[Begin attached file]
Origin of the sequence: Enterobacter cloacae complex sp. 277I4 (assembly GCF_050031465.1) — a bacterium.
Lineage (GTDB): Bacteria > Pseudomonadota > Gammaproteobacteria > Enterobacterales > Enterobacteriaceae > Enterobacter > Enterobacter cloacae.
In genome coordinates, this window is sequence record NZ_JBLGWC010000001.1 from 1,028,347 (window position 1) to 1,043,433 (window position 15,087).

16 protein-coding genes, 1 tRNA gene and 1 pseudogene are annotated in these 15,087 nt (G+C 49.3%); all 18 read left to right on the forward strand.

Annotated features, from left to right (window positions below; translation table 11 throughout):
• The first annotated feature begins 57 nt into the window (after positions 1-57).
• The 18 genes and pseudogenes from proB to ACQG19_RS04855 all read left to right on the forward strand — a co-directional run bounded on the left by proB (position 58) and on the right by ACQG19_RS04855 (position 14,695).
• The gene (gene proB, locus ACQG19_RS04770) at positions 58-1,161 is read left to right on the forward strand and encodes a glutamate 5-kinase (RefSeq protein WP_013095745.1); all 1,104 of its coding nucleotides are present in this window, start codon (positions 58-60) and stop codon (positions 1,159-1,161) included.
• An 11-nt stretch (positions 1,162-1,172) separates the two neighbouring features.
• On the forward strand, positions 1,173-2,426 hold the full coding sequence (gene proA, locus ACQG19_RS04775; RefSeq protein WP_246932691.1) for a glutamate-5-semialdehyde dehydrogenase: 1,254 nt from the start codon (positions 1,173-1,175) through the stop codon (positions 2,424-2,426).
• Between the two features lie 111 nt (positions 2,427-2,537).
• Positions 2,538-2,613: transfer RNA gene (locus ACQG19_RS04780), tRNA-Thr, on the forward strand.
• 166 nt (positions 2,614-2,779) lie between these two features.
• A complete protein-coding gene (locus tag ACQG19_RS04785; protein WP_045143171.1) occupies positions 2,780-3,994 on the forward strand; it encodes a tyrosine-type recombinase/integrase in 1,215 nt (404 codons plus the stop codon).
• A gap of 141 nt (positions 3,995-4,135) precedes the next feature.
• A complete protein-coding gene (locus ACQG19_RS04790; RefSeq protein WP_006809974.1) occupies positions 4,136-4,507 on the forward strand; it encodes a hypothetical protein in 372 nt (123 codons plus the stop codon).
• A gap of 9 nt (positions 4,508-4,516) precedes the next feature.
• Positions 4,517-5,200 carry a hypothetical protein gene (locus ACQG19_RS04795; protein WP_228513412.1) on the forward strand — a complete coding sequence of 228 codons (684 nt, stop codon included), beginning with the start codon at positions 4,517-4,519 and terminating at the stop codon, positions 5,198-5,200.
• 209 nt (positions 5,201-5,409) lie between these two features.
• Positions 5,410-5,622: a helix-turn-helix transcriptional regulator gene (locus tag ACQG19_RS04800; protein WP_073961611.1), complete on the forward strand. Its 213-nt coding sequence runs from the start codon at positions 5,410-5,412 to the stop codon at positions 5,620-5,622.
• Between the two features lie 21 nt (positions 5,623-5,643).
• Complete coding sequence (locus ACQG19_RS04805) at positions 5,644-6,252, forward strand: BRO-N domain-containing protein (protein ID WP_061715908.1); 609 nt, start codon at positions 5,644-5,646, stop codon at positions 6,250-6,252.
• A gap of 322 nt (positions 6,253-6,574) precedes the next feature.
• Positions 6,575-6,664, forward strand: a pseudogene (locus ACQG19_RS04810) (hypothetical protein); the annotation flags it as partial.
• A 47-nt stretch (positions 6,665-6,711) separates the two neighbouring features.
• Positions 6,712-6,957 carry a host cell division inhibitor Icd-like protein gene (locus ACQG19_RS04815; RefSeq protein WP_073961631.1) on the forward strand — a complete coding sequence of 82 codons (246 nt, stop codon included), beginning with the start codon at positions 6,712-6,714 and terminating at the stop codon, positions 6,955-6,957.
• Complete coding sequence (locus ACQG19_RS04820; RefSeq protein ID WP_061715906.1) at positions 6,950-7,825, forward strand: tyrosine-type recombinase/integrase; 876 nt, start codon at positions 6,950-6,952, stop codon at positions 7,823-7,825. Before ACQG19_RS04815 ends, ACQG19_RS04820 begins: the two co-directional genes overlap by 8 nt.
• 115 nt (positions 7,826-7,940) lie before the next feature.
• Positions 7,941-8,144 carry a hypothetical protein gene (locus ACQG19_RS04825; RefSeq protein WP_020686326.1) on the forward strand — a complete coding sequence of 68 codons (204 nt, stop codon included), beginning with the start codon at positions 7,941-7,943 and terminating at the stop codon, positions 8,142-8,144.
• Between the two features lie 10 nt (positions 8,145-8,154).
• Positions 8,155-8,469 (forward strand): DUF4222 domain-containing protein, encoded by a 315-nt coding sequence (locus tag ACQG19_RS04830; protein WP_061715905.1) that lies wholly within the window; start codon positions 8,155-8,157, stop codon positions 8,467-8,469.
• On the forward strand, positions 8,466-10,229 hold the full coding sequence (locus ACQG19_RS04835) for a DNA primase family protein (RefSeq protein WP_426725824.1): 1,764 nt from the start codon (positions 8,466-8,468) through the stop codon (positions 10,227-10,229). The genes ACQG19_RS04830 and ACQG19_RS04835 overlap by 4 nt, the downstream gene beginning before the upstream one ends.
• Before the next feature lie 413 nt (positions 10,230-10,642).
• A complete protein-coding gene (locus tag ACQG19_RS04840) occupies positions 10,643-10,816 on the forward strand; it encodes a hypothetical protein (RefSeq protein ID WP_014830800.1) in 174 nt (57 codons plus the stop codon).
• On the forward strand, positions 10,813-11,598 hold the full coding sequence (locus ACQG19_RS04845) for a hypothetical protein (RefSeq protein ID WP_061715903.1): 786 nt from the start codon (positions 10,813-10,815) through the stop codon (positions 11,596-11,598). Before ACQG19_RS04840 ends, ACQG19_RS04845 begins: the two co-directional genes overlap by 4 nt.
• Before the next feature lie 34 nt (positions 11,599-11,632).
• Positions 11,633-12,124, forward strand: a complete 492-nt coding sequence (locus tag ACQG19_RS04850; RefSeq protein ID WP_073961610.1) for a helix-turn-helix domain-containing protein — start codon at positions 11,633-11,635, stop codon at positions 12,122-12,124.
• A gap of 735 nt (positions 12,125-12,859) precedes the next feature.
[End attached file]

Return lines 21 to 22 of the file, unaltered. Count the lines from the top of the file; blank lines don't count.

• Between the two features lie 21 nt (positions 5,623-5,643).
• Complete coding sequence (locus ACQG19_RS04805) at positions 5,644-6,252, forward strand: BRO-N domain-containing protein (protein ID WP_061715908.1); 609 nt, start codon at positions 5,644-5,646, stop codon at positions 6,250-6,252.